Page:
Samuel Ellis: PhD Final Oral

Event
Speaker: 
Samuel Ellis
Friday, November 17, 2017 - 12:00pm
Location: 
1312 Gilman Hall
Event Type: 

First Name: Samuel
Last Name: Ellis
Major Professor:  Lathrop, Jim & Lutz, Robyn
Committee Member 1: Gilbert, Stephen
Committee Member 2: Henderson, Eric
Committee Member 3:  Lutz, Jack

Status:  PhD Final Oral
Date: Fri, 2017-11-17
Time: 12:00 pm
Location: Gilman 1312

Title: Devices for safety-critical molecular programmed systems
Abstract: The behavior of matter at the molecular level can be programmed to
create nanoscale molecular components that accomplish desired tasks. Many
molecular components are developed with intended uses that are
safety-critical, such as medical applications. Ensuring the correctness and
fault tolerance of such devices is paramount. Techniques to develop robustly
correct programs have been widely studied in software systems and many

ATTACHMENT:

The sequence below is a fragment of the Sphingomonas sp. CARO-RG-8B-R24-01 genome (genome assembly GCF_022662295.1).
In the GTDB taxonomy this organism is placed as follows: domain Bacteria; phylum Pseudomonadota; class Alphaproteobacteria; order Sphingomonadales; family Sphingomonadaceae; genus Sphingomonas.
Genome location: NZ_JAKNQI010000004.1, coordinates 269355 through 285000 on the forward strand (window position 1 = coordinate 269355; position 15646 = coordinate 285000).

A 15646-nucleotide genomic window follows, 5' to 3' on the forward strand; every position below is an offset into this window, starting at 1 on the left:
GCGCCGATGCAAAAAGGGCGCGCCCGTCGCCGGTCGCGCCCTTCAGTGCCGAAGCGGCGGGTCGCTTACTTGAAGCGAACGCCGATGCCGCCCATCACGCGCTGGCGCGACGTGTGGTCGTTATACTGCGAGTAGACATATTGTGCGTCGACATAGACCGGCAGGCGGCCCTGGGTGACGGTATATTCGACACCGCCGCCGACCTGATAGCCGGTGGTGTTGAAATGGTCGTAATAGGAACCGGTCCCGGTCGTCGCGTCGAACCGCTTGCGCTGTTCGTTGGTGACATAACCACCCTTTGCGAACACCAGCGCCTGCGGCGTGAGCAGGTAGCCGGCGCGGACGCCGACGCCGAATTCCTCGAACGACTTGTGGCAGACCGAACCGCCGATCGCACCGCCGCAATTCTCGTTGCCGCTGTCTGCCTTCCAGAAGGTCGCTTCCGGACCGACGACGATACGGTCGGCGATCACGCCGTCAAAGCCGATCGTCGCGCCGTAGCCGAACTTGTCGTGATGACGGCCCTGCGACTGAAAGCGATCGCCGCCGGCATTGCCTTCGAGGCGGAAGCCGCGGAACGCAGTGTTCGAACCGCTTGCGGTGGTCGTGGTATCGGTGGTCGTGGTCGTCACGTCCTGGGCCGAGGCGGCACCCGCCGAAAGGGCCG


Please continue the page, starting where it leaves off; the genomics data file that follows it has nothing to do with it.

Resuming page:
devices have been constructed to aid in the safe operation of systems. We
seek to demonstrate the effectiveness of software and safety engineering
techniques in the molecular programming domain.

In this thesis, we present the design of five new devices to aid in the
development of safety-critical molecular programmed systems. We introduce a
Runtime Fault Detection device (RFD) to robustly detect faults and initiate
recovery actions in response to a failed system. We present the Concentration
Monitor, a device that can detect changes, major and minor, in concentrations
in real-time and demonstrate its utility. We also describe methods for
constructing chemical reaction networks that can robustly simulate any
combinatorial logic gate. Finally, we present two devices to log the state of
a molecular program, where the first device logs a state upon receiving a
request, and the second device ensures that the current state meets a defined
validity property before allowing a log to be taken. All devices have been
formally verified using model checking, simulations, or formal proof
techniques. The methods used to construct and verify these devices can be
adapted to the design of future molecular systems to assist in ensuring their
correctness.

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